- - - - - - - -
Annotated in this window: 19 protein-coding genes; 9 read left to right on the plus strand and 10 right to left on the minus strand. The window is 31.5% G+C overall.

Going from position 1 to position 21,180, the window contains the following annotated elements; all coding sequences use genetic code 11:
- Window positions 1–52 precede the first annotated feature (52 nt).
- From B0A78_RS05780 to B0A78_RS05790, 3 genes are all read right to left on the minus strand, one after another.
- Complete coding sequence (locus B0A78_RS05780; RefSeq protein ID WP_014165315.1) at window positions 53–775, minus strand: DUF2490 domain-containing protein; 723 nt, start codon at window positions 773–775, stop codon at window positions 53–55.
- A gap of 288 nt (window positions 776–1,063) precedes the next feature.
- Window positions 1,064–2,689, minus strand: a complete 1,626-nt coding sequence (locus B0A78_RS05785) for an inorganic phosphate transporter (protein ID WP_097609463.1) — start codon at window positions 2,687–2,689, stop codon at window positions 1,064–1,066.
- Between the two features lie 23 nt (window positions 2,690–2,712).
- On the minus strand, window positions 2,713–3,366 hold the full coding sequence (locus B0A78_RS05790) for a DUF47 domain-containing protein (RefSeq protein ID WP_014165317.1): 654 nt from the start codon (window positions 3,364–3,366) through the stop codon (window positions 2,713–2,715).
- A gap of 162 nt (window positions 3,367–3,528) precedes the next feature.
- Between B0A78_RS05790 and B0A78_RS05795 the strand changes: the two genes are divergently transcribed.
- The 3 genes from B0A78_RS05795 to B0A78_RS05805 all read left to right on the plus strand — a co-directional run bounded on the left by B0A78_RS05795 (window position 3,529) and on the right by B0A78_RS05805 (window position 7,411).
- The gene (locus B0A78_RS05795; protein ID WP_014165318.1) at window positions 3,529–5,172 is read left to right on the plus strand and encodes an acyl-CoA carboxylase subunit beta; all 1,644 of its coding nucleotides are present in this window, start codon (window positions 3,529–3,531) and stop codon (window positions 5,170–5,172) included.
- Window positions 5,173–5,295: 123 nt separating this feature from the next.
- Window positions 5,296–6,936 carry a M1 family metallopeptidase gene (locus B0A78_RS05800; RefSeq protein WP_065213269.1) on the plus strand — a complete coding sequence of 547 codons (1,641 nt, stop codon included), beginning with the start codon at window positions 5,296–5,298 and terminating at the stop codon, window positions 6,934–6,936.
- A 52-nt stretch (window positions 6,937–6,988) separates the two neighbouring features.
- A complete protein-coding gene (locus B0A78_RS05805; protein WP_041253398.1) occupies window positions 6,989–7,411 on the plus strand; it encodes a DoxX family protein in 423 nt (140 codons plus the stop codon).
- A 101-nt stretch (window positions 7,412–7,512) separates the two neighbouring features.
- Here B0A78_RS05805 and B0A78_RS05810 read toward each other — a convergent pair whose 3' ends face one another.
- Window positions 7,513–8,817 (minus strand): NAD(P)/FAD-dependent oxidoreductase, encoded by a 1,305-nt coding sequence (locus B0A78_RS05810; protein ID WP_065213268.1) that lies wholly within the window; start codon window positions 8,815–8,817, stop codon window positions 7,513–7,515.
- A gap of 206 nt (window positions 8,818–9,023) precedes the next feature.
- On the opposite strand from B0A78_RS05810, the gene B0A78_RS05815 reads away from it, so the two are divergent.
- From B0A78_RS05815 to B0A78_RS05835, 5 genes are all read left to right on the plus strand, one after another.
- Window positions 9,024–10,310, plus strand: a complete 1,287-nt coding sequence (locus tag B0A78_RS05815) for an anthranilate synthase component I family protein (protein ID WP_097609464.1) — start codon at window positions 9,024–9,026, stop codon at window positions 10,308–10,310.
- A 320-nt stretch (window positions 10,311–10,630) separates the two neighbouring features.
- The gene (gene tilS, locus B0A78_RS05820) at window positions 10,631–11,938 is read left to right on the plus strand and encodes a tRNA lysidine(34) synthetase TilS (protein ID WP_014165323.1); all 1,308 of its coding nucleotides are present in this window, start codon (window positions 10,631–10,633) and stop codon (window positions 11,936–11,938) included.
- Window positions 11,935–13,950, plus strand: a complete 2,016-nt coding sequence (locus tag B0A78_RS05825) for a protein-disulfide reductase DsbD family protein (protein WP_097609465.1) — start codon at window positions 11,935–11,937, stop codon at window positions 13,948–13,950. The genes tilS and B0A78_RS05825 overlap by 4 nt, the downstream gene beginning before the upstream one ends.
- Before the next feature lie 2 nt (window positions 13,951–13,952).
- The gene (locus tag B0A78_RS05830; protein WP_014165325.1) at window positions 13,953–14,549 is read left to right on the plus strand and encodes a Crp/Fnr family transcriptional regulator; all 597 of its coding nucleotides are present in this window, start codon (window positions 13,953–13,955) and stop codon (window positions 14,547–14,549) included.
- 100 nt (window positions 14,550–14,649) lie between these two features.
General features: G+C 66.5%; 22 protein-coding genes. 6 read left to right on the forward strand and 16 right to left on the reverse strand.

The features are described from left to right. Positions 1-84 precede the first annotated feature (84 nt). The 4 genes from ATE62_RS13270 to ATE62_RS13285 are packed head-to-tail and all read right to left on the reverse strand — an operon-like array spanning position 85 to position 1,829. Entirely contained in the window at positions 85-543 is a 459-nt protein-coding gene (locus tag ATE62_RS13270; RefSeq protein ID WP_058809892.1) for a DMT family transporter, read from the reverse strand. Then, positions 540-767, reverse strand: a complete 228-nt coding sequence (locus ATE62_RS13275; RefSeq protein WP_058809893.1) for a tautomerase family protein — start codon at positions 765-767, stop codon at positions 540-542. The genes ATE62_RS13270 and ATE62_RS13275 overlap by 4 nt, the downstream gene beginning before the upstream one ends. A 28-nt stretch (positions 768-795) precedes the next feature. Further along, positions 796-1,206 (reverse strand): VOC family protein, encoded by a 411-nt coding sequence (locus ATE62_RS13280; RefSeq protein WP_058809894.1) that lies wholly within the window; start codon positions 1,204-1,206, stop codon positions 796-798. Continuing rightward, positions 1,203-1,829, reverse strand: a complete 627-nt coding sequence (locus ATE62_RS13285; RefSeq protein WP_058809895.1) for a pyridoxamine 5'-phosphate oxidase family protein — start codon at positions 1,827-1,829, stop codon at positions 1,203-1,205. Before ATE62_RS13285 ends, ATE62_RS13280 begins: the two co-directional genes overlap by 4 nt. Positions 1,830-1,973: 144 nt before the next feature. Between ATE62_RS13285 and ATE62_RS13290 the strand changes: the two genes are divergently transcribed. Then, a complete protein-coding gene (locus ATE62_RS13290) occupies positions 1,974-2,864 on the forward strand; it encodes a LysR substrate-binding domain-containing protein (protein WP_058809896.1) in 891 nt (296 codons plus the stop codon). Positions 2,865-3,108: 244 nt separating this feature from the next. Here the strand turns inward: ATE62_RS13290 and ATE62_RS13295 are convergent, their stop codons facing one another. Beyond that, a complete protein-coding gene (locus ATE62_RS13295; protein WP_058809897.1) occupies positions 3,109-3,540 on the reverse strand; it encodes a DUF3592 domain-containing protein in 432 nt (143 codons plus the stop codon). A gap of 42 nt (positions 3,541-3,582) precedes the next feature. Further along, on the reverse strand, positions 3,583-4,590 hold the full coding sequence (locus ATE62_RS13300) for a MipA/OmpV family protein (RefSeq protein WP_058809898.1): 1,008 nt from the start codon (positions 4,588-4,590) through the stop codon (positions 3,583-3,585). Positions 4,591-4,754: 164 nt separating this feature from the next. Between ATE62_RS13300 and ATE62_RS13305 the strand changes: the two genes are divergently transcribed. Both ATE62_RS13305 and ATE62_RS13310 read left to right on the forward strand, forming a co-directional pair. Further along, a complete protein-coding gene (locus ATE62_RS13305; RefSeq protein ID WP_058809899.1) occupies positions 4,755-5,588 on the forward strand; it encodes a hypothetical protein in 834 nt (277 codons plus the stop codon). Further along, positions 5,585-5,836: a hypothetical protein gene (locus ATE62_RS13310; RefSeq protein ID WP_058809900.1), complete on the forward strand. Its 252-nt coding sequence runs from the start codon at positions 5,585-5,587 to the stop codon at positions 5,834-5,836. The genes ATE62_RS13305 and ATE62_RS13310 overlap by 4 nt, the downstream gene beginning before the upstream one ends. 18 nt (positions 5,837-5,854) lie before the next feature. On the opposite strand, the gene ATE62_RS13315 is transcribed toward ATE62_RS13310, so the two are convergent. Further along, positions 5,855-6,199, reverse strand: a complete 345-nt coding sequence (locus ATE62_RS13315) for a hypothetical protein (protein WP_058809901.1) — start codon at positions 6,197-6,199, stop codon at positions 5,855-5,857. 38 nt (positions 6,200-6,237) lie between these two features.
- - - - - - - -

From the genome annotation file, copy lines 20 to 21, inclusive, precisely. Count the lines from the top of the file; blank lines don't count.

- Window positions 7,513–8,817 (minus strand): NAD(P)/FAD-dependent oxidoreductase, encoded by a 1,305-nt coding sequence (locus B0A78_RS05810; protein ID WP_065213268.1) that lies wholly within the window; start codon window positions 8,815–8,817, stop codon window positions 7,513–7,515.
- A gap of 206 nt (window positions 8,818–9,023) precedes the next feature.